SITE in Orissa covered the districts of Dhenkanal, Sambalpur, and Phulbani. Oriya programmes were produced at the base production centre at Cuttack. In 1978, the district of Sambalpur was selected under the SITE continuity programme and a terrestrial transmitter of 1 kw was set up there. During the ASIAD in 1982, Bhubaneswar was provided with a LPT. Subsequently a HPT was set up in Cuttack in 1985. In 1987, Oriya programmes for a limited time span were started. In the following year a daily Oriya news bulletin was started. In
1991, the regional up linking facility was made available to network in Orissa. A new studio complex in Bhubaneswar saw the production work shifted to the state capital in 1992. In the 80s and 90s, a number of Low Power Transmitters were established in different parts of the state. At present besides Bhubaneswar, studio facilities are available in DD Sambalpur and DD Bhawanipatna.

Orissa Television (OTV)5 claims to be the first private electronic media in the state of Orissa. It was launched in 1997 in the twin cities of Bhubaneshwar and Cuttack.  In January 2007, O-TV started airing through satellite, expanding its reach. From being a variety channel, it became an exclusively 24x7 news channel. Three more content-specific channels were subsequently launched by O-TV: Taranga (entertainment), Prarthana (religion) and a music channel.

Enadu Television (E-TV), Hyderabad-based media conglomerate of Ramoji Rao launched its Oriya channel in 2002. This was the first Oriya private satellite channel. It quickly became popular.  Although E-TV Oriya is a variety channel with strong entertainment content, it telecasts news round the clock, besides having other event-driven and occasion-oriented news-based programmes. It has pioneered many news-based programmes in Oriya. In fact it set a bench mark in election coverage.

Four more satellite channels with Oriya programming were launched in 2009: Naxatra, Kamyab TV, Josh TV and Kanak TV. While Naxatra and Kanak were news channels, the other two were channels with both news and fiction programming. Kanak TV comes from the stable of Eastern Media Ltd, the media conglomerate, which owns the Oriya daily Sambad and FM Radio station Radio Choklate.  Kanak TV went on air on October 4, 2009, the day Sambad was launched in 1984. Several entertainment-focused channels was launched in 2009 and 2010 like Ekamra TV, a variety entertainment channel and Taranga, the entertainment channel of O-TV and Prarthana, a religious-content channel.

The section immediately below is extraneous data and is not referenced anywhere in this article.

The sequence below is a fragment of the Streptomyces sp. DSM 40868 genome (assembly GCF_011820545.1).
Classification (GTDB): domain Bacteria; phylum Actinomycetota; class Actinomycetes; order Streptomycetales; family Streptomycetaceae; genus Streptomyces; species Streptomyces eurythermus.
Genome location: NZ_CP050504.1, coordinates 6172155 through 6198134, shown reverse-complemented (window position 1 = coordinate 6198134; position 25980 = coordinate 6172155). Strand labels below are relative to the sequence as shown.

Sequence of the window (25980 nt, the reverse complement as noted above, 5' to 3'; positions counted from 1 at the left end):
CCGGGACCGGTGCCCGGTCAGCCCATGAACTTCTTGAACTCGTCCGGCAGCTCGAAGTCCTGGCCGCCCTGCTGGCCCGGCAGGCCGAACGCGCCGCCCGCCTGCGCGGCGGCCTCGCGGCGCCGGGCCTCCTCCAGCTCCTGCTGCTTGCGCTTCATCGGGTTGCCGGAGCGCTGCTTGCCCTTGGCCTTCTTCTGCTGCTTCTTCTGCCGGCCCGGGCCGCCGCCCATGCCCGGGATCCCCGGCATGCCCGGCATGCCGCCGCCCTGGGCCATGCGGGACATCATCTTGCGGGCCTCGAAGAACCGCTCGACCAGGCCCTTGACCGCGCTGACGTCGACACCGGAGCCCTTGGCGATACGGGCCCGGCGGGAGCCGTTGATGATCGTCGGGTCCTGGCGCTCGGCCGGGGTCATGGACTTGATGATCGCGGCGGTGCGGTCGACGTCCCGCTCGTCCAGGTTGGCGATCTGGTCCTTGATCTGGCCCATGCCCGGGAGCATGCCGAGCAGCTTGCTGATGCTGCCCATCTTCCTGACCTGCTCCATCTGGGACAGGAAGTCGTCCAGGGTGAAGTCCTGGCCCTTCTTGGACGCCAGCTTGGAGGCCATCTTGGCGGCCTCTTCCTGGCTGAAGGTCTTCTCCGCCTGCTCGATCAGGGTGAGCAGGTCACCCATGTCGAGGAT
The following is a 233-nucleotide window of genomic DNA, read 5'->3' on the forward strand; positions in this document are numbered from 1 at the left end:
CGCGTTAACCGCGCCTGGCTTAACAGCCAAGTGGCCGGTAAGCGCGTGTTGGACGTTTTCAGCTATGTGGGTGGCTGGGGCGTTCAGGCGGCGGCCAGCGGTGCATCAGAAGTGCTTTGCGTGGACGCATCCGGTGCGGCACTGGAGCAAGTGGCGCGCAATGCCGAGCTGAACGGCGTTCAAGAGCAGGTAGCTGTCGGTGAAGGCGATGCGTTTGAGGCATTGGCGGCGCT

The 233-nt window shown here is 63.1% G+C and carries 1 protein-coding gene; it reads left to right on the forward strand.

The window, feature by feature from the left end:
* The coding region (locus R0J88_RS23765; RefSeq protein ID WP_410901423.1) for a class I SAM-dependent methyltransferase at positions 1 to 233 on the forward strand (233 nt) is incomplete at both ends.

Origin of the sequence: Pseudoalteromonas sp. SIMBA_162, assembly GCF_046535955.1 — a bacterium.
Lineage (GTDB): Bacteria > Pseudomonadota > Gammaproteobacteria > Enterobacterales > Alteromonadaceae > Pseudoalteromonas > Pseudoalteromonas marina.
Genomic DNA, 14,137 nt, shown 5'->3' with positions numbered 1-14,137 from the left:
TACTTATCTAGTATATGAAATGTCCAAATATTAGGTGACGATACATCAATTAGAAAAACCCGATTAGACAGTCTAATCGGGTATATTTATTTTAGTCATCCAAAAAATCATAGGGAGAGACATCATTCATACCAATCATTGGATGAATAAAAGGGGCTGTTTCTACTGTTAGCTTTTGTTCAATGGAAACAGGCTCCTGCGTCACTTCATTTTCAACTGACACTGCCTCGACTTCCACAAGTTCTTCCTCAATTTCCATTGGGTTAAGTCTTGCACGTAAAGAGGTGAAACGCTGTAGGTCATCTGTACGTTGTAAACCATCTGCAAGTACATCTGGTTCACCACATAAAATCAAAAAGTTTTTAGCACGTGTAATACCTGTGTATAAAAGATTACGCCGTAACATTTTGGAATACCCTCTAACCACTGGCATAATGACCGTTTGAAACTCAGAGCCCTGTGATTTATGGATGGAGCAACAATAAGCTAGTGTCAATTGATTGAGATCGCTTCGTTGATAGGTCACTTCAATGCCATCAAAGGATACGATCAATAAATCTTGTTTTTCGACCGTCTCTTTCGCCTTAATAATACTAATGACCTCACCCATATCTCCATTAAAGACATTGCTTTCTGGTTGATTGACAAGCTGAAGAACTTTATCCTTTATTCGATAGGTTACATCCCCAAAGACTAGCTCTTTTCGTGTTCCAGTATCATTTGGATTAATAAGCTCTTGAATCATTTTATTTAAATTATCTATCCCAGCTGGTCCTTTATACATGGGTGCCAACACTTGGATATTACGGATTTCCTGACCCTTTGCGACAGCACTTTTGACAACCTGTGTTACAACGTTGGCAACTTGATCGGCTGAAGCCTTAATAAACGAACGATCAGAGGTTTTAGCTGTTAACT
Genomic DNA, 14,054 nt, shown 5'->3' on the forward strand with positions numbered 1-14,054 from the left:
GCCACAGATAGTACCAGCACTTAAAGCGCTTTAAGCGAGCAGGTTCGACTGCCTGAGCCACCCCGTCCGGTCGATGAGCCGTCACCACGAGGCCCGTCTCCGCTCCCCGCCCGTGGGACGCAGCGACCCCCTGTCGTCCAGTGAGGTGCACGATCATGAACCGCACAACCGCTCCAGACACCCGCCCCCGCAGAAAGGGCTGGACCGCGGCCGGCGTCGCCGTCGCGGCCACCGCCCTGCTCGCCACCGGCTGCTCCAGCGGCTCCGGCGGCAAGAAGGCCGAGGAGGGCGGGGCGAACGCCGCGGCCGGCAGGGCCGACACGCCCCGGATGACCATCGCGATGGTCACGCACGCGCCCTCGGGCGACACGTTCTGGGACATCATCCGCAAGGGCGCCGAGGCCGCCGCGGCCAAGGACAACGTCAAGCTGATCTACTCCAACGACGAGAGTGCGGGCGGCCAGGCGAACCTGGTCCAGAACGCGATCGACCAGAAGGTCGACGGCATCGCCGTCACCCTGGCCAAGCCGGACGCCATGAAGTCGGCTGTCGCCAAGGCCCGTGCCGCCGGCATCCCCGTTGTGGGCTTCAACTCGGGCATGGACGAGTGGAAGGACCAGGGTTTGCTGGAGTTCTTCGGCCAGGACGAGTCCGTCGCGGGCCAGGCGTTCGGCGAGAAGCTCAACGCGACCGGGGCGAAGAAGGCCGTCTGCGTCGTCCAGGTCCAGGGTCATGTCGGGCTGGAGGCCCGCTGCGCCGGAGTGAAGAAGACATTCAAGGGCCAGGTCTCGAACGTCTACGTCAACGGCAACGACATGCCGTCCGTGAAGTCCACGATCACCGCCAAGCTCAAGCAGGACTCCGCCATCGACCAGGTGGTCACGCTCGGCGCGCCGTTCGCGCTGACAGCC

Retrieved 24 September 2006.

2. Kar Srimoy, Journalism in Orissa. Reference Orissa (Bhubaneswar: Enterprising Publishers, 2005), pp. 636-637.

3. Community radio is a type of radio service that caters to the interests of a certain area, broadcasting content that is popular to a local audience but which may often be overlooked by commercial or mass-media broadcasters. It has three distinct characteristics.  Firstly, it is characterised by the active participation of the community in the process of creating news, information, entertainment and culturally relevant material, with an emphasis on local issues and concerns. With training, local producers can create programmes using local voices. The community can also actively participate in the management of the station and have a say in the scheduling and content of the programmes. Secondly, it is essentially a non-profit enterprise. In these days of highly commercialised broadcasting, the ethos of community radio remains independence and a responsibility to serve the community, not the advertiser. As the station is owned by the community, it also maintains some responsibility in the running of the station. And, thirdly, community radio programming is designed by the community, to improve social conditions and the quality of its cultural life. The community itself decides what its priorities and needs are in terms of information provision.

4. radionamaskar.org

5. Retrieved on July 14, 2006. www.orissatv.com.


   Published on IndianFaculty.com: 18/10/2011

 Source: E-mail 18/10/2011